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Monarchy vs. Democracy
However, even apart from this, as soon as a protection monopoly exists, for any given sized territory, the monopolist will try to intensify his exploitation and increase his income and wealth at the expense of the protected subjects to the maximum extent possible. As long as the monopoly is held by a single person, like a prince or a king, and especially when it is a hereditary monopoly, then it is in the monopolist’s interest, because he owns the monopoly and the capital value of it, to preserve the value of his property. He will exploit little today in order to exploit more tomorrow.
Popular resistance against expansion of State power will be very high if there is a single person in charge because there is obviously no free entry into the State apparatus, and the benefits of the monopoly accrue to a single man and his extended family—that is, the hereditary nobility. Accordingly, the public resentment and vigilance is heightened, and attempts to intensify exploitation find quick and severe limitations. People hated the king because they realized that “he is the ruler and we are ruled by him.”
Predictably, a great push forward in the State’s desire for intensified exploitation occurred only in conjunction with the reform of the State—drawn out over centuries—from a princely to a democratic State. Under modern majoritarian democracy—that is, the type of State that came into full bloom after World War I on a world wide scale—the monopoly and exploitation do not disappear. Majoritarian democracy is not a system of self-rule and self-defense. State and people are not one and the same thing. With the substitution of an elected parliament and presidents for an unelected prince or king, protection remains as much a monopoly as it was before. What happens is only this: the territorial protection monopoly becomes now public rather than private property. Instead of a prince who regards it as his private property, a temporary and interchangeable caretaker is put in charge of the protection racket. The caretaker does not own the protection racket. Instead, he is just allowed to use the current resources for his own advantage. He owns usufruct but he does not own the capital value. This does not eliminate the self-interest driven tendency toward increased exploitation. To the contrary, it only makes exploitation less rational and less calculating, and more shortsighted and more wasteful.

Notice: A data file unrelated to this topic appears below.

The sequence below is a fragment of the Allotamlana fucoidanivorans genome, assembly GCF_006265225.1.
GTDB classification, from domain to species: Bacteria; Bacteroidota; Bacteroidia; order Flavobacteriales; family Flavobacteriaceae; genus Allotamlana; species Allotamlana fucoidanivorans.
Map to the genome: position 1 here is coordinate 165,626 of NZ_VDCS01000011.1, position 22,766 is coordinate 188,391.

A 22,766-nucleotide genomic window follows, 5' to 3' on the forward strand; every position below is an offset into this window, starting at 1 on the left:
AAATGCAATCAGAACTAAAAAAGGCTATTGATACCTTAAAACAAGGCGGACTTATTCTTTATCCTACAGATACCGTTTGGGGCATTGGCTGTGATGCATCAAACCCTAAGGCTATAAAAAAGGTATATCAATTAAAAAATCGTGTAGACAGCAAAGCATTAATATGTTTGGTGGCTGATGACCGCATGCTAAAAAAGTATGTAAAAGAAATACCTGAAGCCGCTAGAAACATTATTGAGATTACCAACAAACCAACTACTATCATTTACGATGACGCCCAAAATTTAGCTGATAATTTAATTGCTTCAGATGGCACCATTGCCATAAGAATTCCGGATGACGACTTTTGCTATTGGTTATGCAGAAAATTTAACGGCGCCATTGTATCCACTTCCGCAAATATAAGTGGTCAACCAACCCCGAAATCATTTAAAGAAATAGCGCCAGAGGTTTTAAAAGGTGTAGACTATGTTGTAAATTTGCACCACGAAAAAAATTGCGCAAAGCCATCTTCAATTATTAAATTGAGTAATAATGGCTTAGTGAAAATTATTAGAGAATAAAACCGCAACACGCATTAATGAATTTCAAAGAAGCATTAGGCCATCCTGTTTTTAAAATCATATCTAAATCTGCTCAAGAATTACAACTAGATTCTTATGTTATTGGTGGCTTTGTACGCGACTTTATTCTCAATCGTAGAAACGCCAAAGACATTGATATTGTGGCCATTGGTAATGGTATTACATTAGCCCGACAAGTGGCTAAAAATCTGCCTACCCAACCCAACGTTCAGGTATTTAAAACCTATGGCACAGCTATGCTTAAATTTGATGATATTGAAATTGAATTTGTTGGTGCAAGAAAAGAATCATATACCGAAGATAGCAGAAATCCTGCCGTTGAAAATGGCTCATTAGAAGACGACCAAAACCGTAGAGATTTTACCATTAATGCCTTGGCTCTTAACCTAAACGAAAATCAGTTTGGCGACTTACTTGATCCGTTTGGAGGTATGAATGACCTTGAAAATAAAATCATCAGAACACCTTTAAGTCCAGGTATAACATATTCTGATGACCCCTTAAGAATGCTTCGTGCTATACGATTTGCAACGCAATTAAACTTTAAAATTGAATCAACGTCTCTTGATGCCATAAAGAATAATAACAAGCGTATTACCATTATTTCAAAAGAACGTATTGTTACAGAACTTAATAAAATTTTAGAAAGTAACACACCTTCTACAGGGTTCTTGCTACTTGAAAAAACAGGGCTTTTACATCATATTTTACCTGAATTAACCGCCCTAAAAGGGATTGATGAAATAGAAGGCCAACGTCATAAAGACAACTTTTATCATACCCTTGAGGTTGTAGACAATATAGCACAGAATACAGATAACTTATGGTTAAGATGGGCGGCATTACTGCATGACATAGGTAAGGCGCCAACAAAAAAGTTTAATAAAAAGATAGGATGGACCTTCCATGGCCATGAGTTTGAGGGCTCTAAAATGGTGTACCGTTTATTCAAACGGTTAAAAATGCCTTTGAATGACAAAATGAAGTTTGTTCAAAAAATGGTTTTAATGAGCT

Moreover, because entry into a democratic government is open—everyone can become president—resistance against State property invasions is reduced. This leads to the same result: increasingly under democratic conditions, the worst will rise to the top of the State in free competition. Competition is not always good. Competition in the field of becoming the shrewdest aggressor against private property is nothing to be greeted. And this is precisely what democracy amounts to.
Princes and kings were dilettantes as rulers, and normally had a good measure of natural elite upbringing and value system so as to act often enough simply as a good household father would have done. Democratic politicians on the other hand, are and must be professional demagogues, constantly appealing to even the basest—and that is typically egalitarian instincts—as every vote is obviously as good as any other. And because publicly elected politicians are never held personally accountable for official public service, they are far more dangerous, from the viewpoint of those who want their property to be protected and want security, than any king has ever been.
If you combine these two tendencies that I mentioned, inherent in a State: intensification—exploiting the domestic population, and extensification; then you get a one-world democracy, with a one-world paper currency issued by a world central bank.